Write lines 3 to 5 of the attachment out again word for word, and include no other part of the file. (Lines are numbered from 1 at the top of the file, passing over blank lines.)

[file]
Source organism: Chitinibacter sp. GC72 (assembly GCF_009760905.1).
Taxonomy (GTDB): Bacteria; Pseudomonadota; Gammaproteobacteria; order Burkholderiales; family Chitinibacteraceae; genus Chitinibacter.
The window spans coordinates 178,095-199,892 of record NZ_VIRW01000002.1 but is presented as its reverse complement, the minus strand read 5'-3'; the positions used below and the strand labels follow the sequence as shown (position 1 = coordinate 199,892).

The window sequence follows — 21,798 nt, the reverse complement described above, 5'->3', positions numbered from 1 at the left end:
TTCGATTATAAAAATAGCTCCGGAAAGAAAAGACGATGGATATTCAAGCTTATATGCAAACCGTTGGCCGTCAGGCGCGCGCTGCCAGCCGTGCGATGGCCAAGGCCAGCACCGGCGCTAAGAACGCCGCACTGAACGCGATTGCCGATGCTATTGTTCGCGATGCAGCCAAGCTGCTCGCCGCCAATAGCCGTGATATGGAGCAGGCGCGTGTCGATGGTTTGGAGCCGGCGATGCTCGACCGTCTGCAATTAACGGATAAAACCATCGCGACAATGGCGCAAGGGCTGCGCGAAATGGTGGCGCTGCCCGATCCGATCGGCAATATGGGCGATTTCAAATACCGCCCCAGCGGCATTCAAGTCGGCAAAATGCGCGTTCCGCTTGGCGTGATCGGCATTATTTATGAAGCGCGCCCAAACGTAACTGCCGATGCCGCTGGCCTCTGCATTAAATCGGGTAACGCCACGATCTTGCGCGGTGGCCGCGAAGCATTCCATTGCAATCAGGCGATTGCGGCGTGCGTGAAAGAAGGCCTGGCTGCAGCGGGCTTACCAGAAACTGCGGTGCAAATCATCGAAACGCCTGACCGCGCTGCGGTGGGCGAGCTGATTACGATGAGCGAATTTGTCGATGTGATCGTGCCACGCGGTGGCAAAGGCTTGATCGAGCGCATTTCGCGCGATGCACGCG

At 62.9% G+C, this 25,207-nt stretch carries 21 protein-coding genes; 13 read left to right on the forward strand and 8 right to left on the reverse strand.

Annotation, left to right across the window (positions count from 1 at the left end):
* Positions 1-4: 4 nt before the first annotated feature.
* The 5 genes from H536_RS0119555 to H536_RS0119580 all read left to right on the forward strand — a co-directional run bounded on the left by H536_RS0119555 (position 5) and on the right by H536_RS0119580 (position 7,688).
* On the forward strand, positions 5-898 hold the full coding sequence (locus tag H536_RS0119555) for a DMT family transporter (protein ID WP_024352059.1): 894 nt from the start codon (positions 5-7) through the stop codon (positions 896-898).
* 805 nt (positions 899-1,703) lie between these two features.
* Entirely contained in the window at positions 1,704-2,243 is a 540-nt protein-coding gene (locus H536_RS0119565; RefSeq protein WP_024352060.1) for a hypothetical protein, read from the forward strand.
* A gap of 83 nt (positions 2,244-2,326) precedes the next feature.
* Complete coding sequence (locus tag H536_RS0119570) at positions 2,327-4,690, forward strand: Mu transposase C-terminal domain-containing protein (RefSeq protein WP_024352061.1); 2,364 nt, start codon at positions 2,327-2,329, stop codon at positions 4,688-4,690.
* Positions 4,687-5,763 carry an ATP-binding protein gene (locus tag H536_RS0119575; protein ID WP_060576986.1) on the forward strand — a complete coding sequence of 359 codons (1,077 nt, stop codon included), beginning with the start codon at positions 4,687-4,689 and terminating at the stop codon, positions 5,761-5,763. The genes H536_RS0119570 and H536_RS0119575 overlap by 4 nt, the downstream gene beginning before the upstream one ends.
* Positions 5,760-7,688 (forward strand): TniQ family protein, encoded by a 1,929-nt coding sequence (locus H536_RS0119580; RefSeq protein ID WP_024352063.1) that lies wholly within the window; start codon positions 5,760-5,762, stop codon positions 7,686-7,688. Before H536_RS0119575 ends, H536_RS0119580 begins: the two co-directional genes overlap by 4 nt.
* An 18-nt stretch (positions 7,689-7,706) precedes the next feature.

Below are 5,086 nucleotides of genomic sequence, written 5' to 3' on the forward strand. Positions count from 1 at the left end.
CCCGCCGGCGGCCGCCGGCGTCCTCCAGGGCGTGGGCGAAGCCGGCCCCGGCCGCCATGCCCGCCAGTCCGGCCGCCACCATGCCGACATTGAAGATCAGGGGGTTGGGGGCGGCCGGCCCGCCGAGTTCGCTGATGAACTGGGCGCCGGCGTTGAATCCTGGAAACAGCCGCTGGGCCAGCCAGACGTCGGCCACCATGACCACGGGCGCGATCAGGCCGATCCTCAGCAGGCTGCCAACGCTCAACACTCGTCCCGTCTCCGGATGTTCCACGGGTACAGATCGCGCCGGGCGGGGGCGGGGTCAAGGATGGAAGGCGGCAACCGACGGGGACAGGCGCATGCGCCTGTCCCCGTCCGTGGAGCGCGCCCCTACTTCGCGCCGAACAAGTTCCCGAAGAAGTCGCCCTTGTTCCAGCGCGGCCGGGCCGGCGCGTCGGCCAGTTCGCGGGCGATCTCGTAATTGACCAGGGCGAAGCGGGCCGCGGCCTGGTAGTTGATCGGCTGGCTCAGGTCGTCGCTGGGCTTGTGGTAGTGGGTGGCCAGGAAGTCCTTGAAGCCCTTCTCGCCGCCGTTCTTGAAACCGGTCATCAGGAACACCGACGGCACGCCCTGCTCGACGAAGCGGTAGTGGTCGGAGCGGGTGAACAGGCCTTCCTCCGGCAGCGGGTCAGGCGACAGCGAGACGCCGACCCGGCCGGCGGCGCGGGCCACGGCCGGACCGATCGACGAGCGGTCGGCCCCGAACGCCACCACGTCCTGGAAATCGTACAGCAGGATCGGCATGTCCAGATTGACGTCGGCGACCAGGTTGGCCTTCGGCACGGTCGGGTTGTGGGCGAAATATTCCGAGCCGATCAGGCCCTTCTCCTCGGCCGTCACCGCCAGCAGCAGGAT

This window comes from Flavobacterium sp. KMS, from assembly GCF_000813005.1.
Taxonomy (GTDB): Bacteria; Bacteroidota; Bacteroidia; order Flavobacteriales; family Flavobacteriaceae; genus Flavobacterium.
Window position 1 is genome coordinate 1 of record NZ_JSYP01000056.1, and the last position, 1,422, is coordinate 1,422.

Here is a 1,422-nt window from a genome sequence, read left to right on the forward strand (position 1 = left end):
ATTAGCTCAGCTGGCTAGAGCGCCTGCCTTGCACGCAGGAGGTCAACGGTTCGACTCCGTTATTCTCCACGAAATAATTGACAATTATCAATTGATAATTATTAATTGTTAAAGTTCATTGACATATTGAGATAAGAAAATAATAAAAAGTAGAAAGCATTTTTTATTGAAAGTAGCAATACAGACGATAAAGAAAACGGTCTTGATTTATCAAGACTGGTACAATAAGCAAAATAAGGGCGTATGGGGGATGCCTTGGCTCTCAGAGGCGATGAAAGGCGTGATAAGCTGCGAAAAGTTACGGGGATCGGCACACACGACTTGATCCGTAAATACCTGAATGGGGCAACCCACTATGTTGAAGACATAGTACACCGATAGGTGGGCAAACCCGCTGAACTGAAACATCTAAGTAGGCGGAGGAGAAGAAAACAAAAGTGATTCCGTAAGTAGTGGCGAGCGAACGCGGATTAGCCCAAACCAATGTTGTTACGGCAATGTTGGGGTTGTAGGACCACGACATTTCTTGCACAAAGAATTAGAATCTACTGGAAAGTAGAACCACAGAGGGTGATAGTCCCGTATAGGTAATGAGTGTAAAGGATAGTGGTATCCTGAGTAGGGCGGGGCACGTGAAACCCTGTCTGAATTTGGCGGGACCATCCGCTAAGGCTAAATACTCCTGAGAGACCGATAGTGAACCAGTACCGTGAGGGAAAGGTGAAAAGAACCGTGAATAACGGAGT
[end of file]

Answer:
The window spans coordinates 178,095-199,892 of record NZ_VIRW01000002.1 but is presented as its reverse complement, the minus strand read 5'-3'; the positions used below and the strand labels follow the sequence as shown (position 1 = coordinate 199,892).

The window sequence follows — 21,798 nt, the reverse complement described above, 5'->3', positions numbered from 1 at the left end:
TTCGATTATAAAAATAGCTCCGGAAAGAAAAGACGATGGATATTCAAGCTTATATGCAAACCGTTGGCCGTCAGGCGCGCGCTGCCAGCCGTGCGATGGCCAAGGCCAGCACCGGCGCTAAGAACGCCGCACTGAACGCGATTGCCGATGCTATTGTTCGCGATGCAGCCAAGCTGCTCGCCGCCAATAGCCGTGATATGGAGCAGGCGCGTGTCGATGGTTTGGAGCCGGCGATGCTCGACCGTCTGCAATTAACGGATAAAACCATCGCGACAATGGCGCAAGGGCTGCGCGAAATGGTGGCGCTGCCCGATCCGATCGGCAATATGGGCGATTTCAAATACCGCCCCAGCGGCATTCAAGTCGGCAAAATGCGCGTTCCGCTTGGCGTGATCGGCATTATTTATGAAGCGCGCCCAAACGTAACTGCCGATGCCGCTGGCCTCTGCATTAAATCGGGTAACGCCACGATCTTGCGCGGTGGCCGCGAAGCATTCCATTGCAATCAGGCGATTGCGGCGTGCGTGAAAGAAGGCCTGGCTGCAGCGGGCTTACCAGAAACTGCGGTGCAAATCATCGAAACGCCTGACCGCGCTGCGGTGGGCGAGCTGATTACGATGAGCGAATTTGTCGATGTGATCGTGCCACGCGGTGGCAAAGGCTTGATCGAGCGCATTTCGCGCGATGCACGCG